As a parent, it’s easy to be in a hurry all the time. Between work, cooking, cleaning, engaging your kids, and trying to find an second to shower, it’s all about efficiency. But, what we forget sometimes, (I realized I do this myself this past weekend) is that we need to slow down. In the midst of my busy schedule, I start doing things for my kids instead of letting them do those activities by themselves. It’s not that I don’t take the time to teach them things, because I do. It’s that I forget to give them the time they need to complete the tasks.
I’m pretty sure we all do this. Help our child when they can probably do it themselves? It speeds up the process and in the end, you’re helping them. Right?
Unfortunately, we aren’t actually helping our children by doing things for them. I know this. I’m sure you know this too. The thing about helping your kids by doing things for them, is that they come to expect you to do it. It seems like the easiest thing at the time, but then it becomes habit and then you have to break the habit. I’m not saying don’t help your kids. Help them if they need it, or guide them. But don’t do things for them if you know they can do it.
My prime example is dressing my son in the mornings and at night. When kids are younger, you help them put on their clothes and get dressed. But there reaches a certain point when you get them to start doing it by themselves. He knows how to take off his pants and pull them up. He knows how to pull off his shirt and put it on. The problem is that keeping him focused on doing these tasks takes a big chunk of time. Its 100 times easier just to do it for him. So what do I do? I do it for him. Realistically, if I can invest the time to get him to do it himself, I will actually save time. But, if we are being honest here, it’s hard to think of the long term when you have other children getting into everything.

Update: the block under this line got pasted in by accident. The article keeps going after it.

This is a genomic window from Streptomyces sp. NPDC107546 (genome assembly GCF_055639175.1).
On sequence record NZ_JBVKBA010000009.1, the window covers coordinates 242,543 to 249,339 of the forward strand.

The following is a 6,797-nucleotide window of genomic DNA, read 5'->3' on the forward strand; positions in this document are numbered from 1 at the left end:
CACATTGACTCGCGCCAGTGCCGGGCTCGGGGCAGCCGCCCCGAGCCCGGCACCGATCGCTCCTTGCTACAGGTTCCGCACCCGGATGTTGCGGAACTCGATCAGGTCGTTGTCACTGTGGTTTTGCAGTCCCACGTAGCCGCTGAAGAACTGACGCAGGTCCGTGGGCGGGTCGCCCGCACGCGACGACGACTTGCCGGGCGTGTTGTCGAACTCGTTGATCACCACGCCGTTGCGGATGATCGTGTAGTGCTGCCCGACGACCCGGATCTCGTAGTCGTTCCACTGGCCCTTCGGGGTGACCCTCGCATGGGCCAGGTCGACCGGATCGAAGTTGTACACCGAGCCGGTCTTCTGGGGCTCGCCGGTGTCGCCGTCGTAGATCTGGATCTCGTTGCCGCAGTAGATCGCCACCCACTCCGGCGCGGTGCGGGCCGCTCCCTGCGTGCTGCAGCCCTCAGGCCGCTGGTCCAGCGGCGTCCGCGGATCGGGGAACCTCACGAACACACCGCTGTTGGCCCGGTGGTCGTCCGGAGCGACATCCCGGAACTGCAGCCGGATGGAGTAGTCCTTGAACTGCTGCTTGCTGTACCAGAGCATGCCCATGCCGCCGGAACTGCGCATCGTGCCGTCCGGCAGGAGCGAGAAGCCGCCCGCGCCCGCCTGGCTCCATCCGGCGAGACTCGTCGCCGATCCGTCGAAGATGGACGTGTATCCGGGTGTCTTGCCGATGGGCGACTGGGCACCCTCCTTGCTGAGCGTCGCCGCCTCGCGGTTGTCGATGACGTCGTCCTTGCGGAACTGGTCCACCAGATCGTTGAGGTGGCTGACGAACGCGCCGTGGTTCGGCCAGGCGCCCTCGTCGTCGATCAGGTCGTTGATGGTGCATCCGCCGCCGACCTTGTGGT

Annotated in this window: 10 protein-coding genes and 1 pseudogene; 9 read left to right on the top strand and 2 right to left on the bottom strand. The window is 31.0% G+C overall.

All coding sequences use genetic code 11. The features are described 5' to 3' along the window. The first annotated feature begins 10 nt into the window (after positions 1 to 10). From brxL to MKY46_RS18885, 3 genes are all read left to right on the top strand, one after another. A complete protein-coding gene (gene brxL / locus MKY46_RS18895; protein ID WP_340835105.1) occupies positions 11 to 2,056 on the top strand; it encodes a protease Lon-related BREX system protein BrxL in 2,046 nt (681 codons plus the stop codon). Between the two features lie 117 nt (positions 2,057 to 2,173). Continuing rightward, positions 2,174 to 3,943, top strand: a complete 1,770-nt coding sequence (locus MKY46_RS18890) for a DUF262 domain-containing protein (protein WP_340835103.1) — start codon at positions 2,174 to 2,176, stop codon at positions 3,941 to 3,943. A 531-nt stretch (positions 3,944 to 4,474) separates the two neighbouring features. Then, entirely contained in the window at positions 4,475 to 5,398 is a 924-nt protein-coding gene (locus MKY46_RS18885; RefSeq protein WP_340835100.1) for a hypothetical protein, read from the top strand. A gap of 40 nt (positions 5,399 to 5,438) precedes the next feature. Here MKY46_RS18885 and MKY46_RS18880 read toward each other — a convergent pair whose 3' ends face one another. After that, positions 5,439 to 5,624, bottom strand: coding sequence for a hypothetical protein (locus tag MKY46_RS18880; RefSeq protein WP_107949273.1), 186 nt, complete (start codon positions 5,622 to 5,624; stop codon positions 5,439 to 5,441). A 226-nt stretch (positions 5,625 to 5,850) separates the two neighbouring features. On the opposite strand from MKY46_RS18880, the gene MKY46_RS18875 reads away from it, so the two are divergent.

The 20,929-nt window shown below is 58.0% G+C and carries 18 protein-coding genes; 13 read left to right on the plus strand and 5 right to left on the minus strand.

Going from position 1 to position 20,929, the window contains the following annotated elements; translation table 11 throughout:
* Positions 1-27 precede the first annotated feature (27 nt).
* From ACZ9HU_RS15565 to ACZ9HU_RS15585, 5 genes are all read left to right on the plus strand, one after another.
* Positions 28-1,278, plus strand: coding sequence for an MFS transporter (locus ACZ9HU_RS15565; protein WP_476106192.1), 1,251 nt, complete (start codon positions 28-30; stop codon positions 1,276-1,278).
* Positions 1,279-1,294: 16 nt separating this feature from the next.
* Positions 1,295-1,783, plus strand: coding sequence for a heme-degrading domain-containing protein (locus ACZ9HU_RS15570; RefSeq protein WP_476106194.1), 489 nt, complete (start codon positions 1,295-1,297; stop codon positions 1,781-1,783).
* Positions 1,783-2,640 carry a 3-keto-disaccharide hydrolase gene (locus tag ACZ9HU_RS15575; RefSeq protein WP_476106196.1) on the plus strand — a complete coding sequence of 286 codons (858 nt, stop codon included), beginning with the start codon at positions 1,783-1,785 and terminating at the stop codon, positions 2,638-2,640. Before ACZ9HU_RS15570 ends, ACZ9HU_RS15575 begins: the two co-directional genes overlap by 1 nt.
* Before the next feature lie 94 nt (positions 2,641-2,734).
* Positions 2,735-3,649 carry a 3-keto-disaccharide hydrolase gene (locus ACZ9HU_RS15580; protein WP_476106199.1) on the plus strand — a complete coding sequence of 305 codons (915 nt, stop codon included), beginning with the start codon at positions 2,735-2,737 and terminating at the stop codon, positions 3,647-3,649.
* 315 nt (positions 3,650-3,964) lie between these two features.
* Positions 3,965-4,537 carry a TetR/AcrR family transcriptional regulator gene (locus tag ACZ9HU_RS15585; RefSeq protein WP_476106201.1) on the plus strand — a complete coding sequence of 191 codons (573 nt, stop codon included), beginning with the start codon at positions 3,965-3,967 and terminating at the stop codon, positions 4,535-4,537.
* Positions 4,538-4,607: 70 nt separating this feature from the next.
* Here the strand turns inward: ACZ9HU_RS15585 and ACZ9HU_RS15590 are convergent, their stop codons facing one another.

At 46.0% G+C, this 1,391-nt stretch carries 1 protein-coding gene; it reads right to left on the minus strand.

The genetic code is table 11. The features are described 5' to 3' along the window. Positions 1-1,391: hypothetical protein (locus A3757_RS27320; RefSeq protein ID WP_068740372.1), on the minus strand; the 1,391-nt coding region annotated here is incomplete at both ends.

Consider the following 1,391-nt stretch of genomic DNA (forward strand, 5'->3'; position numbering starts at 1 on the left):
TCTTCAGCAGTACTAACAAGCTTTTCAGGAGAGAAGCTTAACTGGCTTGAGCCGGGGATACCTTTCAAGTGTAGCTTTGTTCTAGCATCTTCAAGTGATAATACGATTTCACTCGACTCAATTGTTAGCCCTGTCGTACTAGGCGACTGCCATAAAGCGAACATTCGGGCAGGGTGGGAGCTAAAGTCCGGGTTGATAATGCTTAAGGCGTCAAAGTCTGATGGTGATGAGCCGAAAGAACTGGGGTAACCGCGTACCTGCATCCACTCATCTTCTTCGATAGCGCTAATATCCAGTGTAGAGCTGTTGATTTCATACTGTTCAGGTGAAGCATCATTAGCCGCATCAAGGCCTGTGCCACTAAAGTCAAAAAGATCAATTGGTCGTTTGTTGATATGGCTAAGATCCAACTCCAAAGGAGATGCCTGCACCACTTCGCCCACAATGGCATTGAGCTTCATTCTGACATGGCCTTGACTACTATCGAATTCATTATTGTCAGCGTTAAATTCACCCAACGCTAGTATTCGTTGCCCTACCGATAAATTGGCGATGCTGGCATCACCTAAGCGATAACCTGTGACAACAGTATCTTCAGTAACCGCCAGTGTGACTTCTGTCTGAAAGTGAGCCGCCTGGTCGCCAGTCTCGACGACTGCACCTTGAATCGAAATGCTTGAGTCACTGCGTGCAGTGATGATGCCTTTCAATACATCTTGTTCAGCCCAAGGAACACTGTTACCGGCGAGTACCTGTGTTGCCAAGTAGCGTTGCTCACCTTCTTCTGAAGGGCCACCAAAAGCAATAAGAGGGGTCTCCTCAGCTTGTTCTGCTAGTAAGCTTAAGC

This concept of investing time into your children can be applied to many other aspects of parenting. One instance could be discipline. You see your child doing something, but are busy and let it slide. Then they think it’s ok and continue the bad habit. Instead of stopping this action immediately, it becomes a habit and becomes harder to break.
Another example could be potty training or bedtime training. It’s so easy to do things like throw a diaper back on your child once you leave the house after you have potty trained them or in my case, let your child climb into bed with you in the middle of the night. Consistency is key, and it is so hard to apply that to your children. We as parents are secretly selfish. We give and give to our children, and so with things like sleep, it’s really easy to ignore innocent actions like a child climbing into your bed until it’s’ too late. Now I’m squished between my husband who is oblivious to the world when he sleeps and my son who has an ability to push a grown woman as far over as humanly possible.
When I ignored the action of Jack climbing into bed, I did it so I could get more sleep. Fast forward a few months. I now have a toddler climbing into my bed once or twice a night and I have lost WAY more sleep than I would have if I had taught him to stay in bed in the first place. Isn’t that the beauty of hindsight?
Now, in saying this, I’m not saying never let your child get away with actions that may turn into bad habits. If your kid is sick, it’s ok to let them hop into your bed. Use your judgement.
So. What am I trying to say in all this?
Despite our oh so busy lifestyles, it’s important to invest the time in our children. Take the time to help them learn. Take the time to teach them them good habits. It isn’t easy to do, and we all have our days or months when we just let things slide. Even years. Remember, if you teach them right away then you don’t have to go back and reteach them once the actions develop into habits. Ultimately, you are saving time. It’s hard to remember, but you can do it! Now to teach my son to stay in his bed and put on his own clothes…